In her courses, which are on community and economic development, neighborhood change, and planning methods, Chapple brings planning practice into the classroom, links scales (from the parcel to the region) and disciplines (from design to economic development), and focuses on critical, balanced evaluation of ideologies and outcomes.

Serving as the Managing Director of the Red Poppy Art House in San Francisco, Katie Fahey is currently exploring an alternative management model appropriate to the evolving circumstances of a small-scale, urban arts hub. A recent graduate of the School of the Art Institute of Chicago’s Master of Arts Administration and Policy program, Katie’s academic research dealt with artist rights-related issues and cultural policy. Her professional career in the arts has also been influenced by her studies in politics: she has served as an independent project manager for panel discussions and artist talks, in Development at the Art Institute of Chicago, worked in galleries, and has engaged in several curatorial initiatives. Katie previously held positions with the Cultural Attaché of the Canadian Embassy in Washington, D.C. and the City of Chicago’s Department of Cultural Affairs. Her role as a conversational English instructor in Seoul, South Korea, also contributed to her ongoing professional and cultural development.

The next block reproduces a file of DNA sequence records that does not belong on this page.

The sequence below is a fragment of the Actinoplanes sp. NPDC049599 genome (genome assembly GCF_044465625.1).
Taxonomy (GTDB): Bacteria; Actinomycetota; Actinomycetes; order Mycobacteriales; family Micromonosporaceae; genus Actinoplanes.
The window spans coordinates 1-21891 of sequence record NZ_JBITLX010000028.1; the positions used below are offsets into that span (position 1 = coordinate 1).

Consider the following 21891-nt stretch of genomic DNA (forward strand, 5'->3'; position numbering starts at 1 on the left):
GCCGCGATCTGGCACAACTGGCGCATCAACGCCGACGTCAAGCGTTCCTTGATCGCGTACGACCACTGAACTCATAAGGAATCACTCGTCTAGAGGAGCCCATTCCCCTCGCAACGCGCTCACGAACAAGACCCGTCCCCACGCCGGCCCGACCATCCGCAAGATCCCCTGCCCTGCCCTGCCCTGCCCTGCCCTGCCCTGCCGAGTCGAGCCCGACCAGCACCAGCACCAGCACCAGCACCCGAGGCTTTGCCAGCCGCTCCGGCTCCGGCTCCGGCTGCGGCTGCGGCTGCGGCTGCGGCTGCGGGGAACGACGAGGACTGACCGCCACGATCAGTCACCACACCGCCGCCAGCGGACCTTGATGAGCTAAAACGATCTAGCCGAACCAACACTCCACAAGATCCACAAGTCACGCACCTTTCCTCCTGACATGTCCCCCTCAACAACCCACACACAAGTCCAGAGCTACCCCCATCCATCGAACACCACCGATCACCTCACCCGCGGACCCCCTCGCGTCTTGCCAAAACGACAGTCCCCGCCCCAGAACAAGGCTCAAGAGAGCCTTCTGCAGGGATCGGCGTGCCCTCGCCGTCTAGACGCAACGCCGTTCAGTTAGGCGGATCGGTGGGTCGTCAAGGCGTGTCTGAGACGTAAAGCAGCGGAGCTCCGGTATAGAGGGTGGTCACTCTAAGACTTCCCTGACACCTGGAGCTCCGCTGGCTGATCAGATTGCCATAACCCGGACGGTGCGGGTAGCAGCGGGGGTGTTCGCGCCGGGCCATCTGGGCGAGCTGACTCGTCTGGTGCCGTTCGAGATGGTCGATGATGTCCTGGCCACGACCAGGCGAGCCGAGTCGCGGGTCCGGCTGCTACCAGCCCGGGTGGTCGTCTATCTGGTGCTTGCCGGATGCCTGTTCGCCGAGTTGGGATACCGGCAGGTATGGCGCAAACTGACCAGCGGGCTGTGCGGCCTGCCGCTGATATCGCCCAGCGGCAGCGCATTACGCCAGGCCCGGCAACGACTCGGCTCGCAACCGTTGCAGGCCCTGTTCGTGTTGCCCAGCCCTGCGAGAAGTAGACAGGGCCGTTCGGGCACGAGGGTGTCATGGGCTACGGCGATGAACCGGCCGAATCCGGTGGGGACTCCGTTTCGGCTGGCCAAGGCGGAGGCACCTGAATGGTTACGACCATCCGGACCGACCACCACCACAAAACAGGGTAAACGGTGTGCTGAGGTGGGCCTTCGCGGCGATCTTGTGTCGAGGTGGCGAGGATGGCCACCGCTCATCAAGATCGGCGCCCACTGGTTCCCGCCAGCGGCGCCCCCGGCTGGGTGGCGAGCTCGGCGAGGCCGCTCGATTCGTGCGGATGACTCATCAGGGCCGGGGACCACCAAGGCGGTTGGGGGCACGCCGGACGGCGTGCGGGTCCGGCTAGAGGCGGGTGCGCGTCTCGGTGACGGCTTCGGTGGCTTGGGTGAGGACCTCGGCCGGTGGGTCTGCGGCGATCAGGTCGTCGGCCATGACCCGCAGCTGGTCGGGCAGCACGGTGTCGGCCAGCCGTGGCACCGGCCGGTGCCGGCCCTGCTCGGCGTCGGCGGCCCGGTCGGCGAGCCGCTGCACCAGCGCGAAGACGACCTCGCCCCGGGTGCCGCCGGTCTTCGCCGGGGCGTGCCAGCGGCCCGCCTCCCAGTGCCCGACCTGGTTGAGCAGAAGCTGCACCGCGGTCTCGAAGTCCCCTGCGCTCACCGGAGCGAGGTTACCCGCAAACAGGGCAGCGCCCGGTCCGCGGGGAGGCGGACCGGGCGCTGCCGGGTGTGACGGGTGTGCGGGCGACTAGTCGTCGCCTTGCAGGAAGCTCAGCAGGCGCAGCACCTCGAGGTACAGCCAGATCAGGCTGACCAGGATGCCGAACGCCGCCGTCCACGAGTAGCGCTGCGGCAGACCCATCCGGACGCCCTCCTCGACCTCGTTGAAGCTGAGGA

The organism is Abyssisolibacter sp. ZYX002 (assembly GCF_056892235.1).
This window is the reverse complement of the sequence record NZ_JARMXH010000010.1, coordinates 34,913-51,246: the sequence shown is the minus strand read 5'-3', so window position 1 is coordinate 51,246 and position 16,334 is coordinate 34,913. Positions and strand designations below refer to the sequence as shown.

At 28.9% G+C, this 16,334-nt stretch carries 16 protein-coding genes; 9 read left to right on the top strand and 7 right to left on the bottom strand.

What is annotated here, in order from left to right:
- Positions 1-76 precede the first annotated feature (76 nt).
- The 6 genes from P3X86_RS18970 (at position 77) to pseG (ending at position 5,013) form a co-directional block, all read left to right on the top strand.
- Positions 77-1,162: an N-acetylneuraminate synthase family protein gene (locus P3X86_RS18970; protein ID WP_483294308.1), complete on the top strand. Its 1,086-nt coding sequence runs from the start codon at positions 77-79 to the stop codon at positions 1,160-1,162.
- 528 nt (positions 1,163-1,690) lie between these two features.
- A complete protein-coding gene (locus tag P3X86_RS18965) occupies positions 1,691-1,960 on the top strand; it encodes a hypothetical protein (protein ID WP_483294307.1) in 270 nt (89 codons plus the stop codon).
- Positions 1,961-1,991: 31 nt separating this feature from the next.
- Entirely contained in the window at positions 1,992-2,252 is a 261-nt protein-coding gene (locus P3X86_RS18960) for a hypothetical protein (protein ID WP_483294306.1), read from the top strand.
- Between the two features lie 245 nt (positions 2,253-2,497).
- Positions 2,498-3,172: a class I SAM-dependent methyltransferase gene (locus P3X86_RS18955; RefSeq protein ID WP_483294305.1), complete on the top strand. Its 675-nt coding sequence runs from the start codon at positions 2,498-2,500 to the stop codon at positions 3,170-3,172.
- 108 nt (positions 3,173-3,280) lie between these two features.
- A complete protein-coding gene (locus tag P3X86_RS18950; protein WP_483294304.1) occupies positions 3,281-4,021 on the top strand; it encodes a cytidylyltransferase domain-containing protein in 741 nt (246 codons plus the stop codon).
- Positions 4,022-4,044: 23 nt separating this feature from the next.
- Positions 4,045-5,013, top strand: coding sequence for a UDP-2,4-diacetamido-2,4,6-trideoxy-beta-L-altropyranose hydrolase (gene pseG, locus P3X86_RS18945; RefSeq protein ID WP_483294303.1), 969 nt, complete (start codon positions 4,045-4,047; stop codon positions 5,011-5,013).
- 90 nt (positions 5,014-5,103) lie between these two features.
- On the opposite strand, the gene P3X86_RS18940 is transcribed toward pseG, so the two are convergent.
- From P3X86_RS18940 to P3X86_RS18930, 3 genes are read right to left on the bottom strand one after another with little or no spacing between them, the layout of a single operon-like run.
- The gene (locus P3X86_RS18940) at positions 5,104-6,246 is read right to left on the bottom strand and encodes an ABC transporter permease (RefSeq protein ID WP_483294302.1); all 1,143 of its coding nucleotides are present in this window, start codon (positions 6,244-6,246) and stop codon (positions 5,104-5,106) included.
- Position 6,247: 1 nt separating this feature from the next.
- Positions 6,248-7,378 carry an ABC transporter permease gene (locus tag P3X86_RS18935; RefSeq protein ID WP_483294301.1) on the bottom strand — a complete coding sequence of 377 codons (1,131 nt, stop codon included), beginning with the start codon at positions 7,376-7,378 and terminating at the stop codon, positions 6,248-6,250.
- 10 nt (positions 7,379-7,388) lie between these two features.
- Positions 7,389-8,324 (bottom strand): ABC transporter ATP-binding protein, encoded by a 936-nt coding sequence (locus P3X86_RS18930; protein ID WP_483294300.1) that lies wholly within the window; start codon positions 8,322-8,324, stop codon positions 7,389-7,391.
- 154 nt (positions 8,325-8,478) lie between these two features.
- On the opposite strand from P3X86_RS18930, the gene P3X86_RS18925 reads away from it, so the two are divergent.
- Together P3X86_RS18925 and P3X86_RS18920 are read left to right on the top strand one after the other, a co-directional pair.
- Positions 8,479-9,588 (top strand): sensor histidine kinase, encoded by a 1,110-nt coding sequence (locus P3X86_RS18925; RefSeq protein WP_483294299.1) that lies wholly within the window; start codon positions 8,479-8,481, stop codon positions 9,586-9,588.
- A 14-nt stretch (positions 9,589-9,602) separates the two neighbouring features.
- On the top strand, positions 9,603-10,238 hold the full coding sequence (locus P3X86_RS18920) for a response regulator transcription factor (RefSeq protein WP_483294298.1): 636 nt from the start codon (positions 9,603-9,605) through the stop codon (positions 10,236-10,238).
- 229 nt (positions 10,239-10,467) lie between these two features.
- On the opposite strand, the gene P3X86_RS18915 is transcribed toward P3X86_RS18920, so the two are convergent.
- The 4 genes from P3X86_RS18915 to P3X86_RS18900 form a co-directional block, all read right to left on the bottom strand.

Shannon Jackson, Richard and Rhoda Goldman Distinguished Professor in the Arts and Humanities (and Rhetoric) Ph.D., Performance Studies, and Graduate Certificate, Women’s Studies, Northwestern University (1995). Performance theory; contemporary visual and performance art; American studies; sex/gender/race studies; history of disciplines; solo performance; new media theatre.  Jackson is currently the Director of the Arts Research Center.  Selected publications: Lines of Activity (2000), Honorable Mention, John Hope Franklin Prize in American Studies (ASA) andProfessing Performance (2004), Best Book Prize in Theatre Studies (ATHE) and Best Book Prize in Performance Studies (NCA), plus many essays in journals of theater, performance studies, and cultural studies. Her most recent book is Social Works: Performing Art, Supporting Publics, and she is also working on a book about The Builders Association. Other awards and grants include: Lilla Heston Award for Outstanding Scholarship in Performance Studies (NCA); Junior Faculty Fellowship, Radcliffe College; the Kahan Scholar’s Prize in Theatre History (ASTR); the Spencer Foundation Dissertation fellowship; the Black Theater Network; the National Endowment for the Humanities, and several project grants from the Walter and Elise Haas Fund, UCIRA, the San Francisco Foundation, and the LEF Foundation. Selected adaptation, performance, and directing credits: White Noises, The Smell of Death and Flowers, Hull-House Women, Catastrophe, The Successful Life of 3. Jackson serves on the boards of Cal Performances, the Berkeley Art Museum, and the Berkeley Center for New Media.  She serves on the editorial boards of several journals, has been a keynote speaker at a variety of international symposia, and has co-organized conferences and residencies with the Arts Research Center, The Builders Association, Touchable Stories, American Society of Theatre Research, the American Studies Association, the Women and Theatre Project, Berkeley Repertory Theatre, the Multi-campus Research Group on International Performance, and UCB’s Center for Community Innovation.  Jackson was an Erasmus Mundus visiting professor in Paris at the Maison des Sciences de l’Homme Nord and at the Université Libre de Bruxelles for the 2008-09 academic year. Before moving to Berkeley, Jackson was an assistant professor of English and Literature at Harvard University from 1995 to 1998.